By 11am the contractions were so hard and the back labor was so painful I could not even stand as the pain radiated down my legs. I was stuck on the birth ball and nearly passing out. They put oxygen on me and that did not help much. I remember looking in my husbands eyes and he was so scared. He was so frightened by the pain I was in and he could do nothing to help. It was at this point, now around 4cm, that I started talking about the epidural. I was crying and mad that I was even considering it. This is the only thing I did not like about Bradley–it made me feel guilty for even considering the idea of pain relief and this is something I would not want my students to fear. We discussed it as I went through several contractions, each getting worse and each time getting more faint. My anxiety got worse as I became more faint, fearing that I would pass out and they would rush me off to a c-section. Finally, we decided that I should get the epidural. I felt so defeated. I wanted to have an unmedicated birth so badly. I was only one of a handful of other mamas in labor that morning and getting the epidural was quick. The relief was a welcomed blessing and within 20 minutes of getting it and relaxing, I jumped from a 4-8cm. I know this is not typical of people who get epidurals and I also know that this is the only reason I am okay with the way things turned out. However, shortly after dilating so quickly by water broke. There was meconium in the waters and my sons heart rate dropped so dramatically that my OB rushed over to the hospital from his office. I had 6 nurses in the room fussing over me and the doctor insisted on an internal fetal monitor. I was so freaked out by how freaked out they were that I said do whatever. They also gave me a shot of medication to stop the contractions to let my son rest, but this of course stopped my labor for almost 2 hours! My husband was eating and refueling up on coffee while all this happened which is why he was not there to advocate or ask questions.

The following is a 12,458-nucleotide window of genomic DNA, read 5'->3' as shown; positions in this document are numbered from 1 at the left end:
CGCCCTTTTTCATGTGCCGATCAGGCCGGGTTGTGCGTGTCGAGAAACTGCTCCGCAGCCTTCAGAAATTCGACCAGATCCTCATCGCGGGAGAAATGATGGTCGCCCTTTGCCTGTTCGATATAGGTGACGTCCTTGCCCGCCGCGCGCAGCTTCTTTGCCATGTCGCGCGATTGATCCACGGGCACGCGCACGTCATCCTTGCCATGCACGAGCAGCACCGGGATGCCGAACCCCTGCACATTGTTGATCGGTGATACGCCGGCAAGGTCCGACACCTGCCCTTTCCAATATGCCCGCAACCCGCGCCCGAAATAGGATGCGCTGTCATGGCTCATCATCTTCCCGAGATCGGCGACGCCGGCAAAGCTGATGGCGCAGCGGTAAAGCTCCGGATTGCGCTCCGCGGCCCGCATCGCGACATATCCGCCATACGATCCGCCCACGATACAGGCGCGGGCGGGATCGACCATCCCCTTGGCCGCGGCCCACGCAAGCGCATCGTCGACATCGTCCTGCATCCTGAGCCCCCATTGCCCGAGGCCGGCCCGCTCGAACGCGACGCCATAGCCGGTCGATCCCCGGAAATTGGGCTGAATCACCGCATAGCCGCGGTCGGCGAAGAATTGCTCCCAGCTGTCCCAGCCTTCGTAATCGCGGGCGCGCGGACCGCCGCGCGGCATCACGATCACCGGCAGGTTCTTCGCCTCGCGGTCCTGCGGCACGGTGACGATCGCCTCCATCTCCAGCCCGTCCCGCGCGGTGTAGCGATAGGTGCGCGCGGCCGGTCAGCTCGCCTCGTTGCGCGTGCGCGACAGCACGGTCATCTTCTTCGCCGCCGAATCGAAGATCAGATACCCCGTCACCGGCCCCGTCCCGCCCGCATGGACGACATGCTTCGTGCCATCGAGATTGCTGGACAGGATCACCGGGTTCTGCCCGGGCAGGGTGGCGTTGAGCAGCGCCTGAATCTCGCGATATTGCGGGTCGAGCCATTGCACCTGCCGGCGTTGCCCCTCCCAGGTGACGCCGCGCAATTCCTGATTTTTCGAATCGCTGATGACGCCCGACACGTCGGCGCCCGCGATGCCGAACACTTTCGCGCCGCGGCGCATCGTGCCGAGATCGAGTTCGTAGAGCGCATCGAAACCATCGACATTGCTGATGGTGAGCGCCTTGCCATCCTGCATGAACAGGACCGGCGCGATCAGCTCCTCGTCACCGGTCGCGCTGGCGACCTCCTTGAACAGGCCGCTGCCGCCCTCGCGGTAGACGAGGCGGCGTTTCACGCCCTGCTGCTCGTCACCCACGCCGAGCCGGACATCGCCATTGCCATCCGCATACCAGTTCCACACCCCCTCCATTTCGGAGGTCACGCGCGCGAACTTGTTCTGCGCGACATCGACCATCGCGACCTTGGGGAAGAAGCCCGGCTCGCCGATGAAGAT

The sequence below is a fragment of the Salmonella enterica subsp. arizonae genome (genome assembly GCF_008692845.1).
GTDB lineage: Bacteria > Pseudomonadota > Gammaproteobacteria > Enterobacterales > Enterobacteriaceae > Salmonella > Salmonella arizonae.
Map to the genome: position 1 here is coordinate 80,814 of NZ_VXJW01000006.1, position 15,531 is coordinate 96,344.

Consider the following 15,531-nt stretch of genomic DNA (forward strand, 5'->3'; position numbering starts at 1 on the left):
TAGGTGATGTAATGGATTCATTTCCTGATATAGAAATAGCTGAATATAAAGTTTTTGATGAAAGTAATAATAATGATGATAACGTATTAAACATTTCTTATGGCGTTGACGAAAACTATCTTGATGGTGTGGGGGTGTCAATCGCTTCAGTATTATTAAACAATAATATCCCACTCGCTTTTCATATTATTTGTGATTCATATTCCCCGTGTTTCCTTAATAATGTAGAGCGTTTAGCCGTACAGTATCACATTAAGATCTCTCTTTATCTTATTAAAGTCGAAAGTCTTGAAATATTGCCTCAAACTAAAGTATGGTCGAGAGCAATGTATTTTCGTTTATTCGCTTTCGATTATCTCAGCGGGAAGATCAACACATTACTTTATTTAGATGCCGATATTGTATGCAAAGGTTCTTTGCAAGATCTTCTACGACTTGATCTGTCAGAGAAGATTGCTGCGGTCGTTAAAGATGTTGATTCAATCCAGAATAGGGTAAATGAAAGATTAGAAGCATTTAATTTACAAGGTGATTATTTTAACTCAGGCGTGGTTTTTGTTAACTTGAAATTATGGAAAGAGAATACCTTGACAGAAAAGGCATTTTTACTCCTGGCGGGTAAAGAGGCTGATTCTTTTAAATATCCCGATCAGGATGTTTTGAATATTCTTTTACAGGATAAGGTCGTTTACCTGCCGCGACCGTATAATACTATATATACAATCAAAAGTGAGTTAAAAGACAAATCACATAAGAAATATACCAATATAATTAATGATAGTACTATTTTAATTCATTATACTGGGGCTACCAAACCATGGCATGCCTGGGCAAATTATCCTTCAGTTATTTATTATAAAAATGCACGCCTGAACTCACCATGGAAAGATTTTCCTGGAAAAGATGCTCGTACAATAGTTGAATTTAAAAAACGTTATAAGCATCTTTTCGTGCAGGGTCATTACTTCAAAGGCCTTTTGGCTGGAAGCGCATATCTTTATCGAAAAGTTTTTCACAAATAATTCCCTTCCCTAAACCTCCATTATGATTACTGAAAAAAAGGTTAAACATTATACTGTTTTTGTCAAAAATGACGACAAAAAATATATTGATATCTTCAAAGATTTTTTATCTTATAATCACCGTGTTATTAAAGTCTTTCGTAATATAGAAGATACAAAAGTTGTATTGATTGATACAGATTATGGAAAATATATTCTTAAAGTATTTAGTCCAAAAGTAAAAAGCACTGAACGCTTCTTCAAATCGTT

I was frustrated, but I took advantage of it by resting and waiting. Around 4:30 I was ready to push. My OB was great in that he did not leave from the moment I started to push, which lasted 2 hours. I was on my back. I hated that I could not get up on my feet and squat, which is what I wanted to do from the very beginning. Our son was born at 6:37pm and I wish that I could say the chaos ended there with a happy, pink baby on my chest who nursed right away and roomed in with me. Nope. Didn’t happen. They placed him on my chest and let me hold and kiss him. He was crying and his first breath actually caused him to pop a hole in his lung called a pneumothorax. His breathing was labored and within minutes he was rushed over to the warming table and then off to the nursery. My husband went with him while I was cleaned up. I had a 2nd degree tear and some abrasions. I made sure that he did not cut an episiotomy and he respected my wishes. The placenta delivered perfectly and I would tell everyone to make sure they take a look at it! What a crazy thing to sustain the life of your baby. So cool!